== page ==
We left Fundy National Park in the quiet morning and continued on to St John where we stopped for an oil change. This may have been a big mistake. We had brought our own oil filter because we knew nobody would have the right one out here but they also didn’t have the heavyweight oil we use. Convinced that it wouldn’t make any difference we let them put in 10/30 weight. Immediately there was a loss of compression and difficulty getting up hills as we drove south on the freeway. Uh-oh.
We managed to cross the border with a minimum of fuss. The border guard was a picky one and we watched him check coolers and trunks ahead of us. But he just peeked in the window and never asked us about food stuff. He was only wondering about whether we owned our house and demanded to know why we wanted in to his country! I guess heading home was a good enough reason because he let us go.
Once in Maine, we drove down to Acadia National Park and ran the gauntlet of tourist traps, lobster pounds and weathervane makers on the way to the causeway to the island. We unfortunately weren’t able to get a campsite in the busy Blackwoods campground and we were getting kind of tired by this point. It meant a 20-mile trip back up, across and down to the south-western point but we easily got into the much quieter Seawall campground.
Since the tide was out we took advantage and went tide-pooling at the rocky beach.
Mount Desert Island was named by Champlain because of the bare patches on the high granite mountains that make up this large island. The Seawall is naturally formed from smooth granite boulders and it has some lovely tide pools:
Several kinds of seaweed, periwinkles, shells and little barnacles. We didn’t find some of the things we have back home like sea anemones, hermit crabs and starfish. There weren’t any live shore crabs either, only a bit of dead remains. We looked in as many pools as possible but it was tricky balancing on the rocks.
We stayed two nights at Seawall so the next day we explored the island.
Here’s the Bass Harbor Head Light that’s still in use (unlike all our automated west coast lighthouses). The Flat Rats were going to picnic on the lawn but the light keepers had a sign on their house:
“Grass grows by inches but dies by feet” so we left them alone.
Next we drove up Cadillac Mountain, the highest point on the eastern coast and the place where the rising sun hits first in the US. It was so busy up there with all the tourists and busses and bicycles! Incredible views made up for the kafuffle.
That’s Bar Harbor down there with a Holland America cruise ship moored in it. There’s also a four-masted schooner sailing among the islands that we could only make out with binoculars. Later, after we drove slowly around the Loop Road checking out all the views, we saw her in the harbour.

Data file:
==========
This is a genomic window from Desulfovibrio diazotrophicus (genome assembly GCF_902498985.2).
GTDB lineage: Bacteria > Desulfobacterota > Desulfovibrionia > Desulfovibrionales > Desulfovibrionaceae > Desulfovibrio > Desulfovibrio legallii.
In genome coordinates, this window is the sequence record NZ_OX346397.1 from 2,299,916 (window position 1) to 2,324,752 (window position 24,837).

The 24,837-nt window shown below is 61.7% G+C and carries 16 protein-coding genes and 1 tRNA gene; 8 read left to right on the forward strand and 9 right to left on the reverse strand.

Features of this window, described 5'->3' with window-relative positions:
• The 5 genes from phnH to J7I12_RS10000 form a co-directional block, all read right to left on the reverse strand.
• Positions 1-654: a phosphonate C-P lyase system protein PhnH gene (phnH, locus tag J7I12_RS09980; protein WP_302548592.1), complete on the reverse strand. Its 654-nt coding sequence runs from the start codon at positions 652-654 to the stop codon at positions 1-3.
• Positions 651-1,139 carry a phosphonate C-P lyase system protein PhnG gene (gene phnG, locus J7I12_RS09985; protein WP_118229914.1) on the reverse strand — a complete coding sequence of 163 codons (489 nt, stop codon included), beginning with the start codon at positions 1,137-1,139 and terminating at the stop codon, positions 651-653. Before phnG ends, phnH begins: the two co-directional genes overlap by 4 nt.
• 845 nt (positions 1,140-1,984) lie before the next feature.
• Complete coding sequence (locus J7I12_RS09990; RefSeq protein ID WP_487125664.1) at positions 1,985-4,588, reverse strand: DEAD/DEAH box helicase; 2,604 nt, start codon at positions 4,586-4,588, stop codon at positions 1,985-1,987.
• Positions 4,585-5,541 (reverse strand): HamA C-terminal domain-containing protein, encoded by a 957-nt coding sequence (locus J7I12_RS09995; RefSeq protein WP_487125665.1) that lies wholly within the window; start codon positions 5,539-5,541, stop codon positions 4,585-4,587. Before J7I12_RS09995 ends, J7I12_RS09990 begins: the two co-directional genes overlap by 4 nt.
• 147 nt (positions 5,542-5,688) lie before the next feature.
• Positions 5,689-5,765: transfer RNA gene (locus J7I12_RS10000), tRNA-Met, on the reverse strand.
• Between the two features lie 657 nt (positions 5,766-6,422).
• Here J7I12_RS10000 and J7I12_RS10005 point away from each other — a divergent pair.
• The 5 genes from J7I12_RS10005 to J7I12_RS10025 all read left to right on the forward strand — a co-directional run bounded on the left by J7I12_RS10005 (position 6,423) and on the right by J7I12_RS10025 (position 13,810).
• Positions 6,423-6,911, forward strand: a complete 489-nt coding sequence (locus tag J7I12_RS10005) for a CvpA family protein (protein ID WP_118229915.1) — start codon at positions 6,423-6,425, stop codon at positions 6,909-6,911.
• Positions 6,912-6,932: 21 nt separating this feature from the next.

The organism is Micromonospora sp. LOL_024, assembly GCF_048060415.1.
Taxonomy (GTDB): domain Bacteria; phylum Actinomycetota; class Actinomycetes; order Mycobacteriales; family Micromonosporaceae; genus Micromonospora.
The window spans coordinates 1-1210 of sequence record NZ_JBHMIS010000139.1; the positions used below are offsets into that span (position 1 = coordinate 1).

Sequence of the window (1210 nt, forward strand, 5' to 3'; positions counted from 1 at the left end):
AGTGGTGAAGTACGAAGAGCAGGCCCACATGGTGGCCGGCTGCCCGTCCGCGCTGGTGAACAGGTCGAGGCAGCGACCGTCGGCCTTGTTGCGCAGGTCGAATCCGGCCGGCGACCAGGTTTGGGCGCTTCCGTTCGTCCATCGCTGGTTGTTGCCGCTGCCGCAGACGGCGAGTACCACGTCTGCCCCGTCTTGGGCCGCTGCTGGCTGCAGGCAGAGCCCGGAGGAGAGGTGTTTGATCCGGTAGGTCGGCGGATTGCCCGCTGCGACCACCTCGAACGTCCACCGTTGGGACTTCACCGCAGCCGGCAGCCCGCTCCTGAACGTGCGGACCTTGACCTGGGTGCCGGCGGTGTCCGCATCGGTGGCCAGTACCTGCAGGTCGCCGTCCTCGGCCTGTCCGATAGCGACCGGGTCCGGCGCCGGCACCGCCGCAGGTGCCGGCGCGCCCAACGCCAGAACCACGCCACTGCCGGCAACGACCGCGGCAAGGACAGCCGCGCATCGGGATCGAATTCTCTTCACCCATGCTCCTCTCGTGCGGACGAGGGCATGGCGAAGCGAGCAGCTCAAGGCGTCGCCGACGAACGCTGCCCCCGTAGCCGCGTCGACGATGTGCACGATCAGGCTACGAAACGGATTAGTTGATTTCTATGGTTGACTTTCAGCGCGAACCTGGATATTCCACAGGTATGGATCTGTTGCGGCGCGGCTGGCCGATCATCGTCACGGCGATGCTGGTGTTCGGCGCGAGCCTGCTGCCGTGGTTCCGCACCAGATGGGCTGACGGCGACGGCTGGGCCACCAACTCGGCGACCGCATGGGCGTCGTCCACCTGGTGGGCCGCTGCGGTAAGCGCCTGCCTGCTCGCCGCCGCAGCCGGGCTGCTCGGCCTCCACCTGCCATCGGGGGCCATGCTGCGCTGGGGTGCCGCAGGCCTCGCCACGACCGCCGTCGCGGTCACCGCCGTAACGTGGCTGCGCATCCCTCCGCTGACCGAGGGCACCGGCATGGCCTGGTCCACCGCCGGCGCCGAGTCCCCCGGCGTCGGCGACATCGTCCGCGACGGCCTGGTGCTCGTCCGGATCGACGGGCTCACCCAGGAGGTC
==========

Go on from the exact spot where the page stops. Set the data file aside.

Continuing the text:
She was just leaving for another cruise and we could have gone out in her but didn’t. Instead we had lunch:
Yes we had more than just beer! We watched other folk eating monster lobsters but I had shrimp and sweet potato fries and T had scallops and regular fries. I traded shrimp for scallops with him. Yum.
Bar Harbor is kind of a crazy tourist town, with horse-drawn carriages, boats to take you whale and puffin watching, the afore-mentioned schooner, inns, hotels, restaurants, pubs, and shops selling all sorts of souvenirs. We didn’t last long before we were heading back to the quiet campground.
Yesterday was one of those very long days where we had a lot of ground to cover. We continued on a small highway through lots of small towns and cities, across the rest of Maine, then New Hampshire and into Vermont. It was really stressful because the van was just not working right at all and there were a lot of mountains to go up and down.
We are currently in a campground in the Groton State Forest. Last evening we walked down to one of the ponds (I probably would call it a lake), Osmore. Pretty.
Then we saw a bunny on the way back to camp.
I like the cute white spot on its forehead. There doesn’t seem to be much in the way of wildlife around here. Do you think the fact we heard lots of gunshots last evening has anything to do with that?
So here we are. The middle of a forest in Vermont. It’s been raining but now the sun is out and it’s cold. It’s Sunday. And we need to find somewhere where we can get an oil change. The guy at the booth has been really helpful but there’s only so much he can do. But we can’t keep driving the van like this. The Speedy guy in St John screwed us by putting in even lighter weight oil than he said. Of course he shouldn’t have even touched the oil because It Was Just Fine! T is kicking himself. Too late.
I’m sending this from the campground booth thanks to Mr Nice Guy. There’s a shop nearby that has the right oil and can change it for us later this afternoon. Yay! Hopefully we’ll be on the road again soon.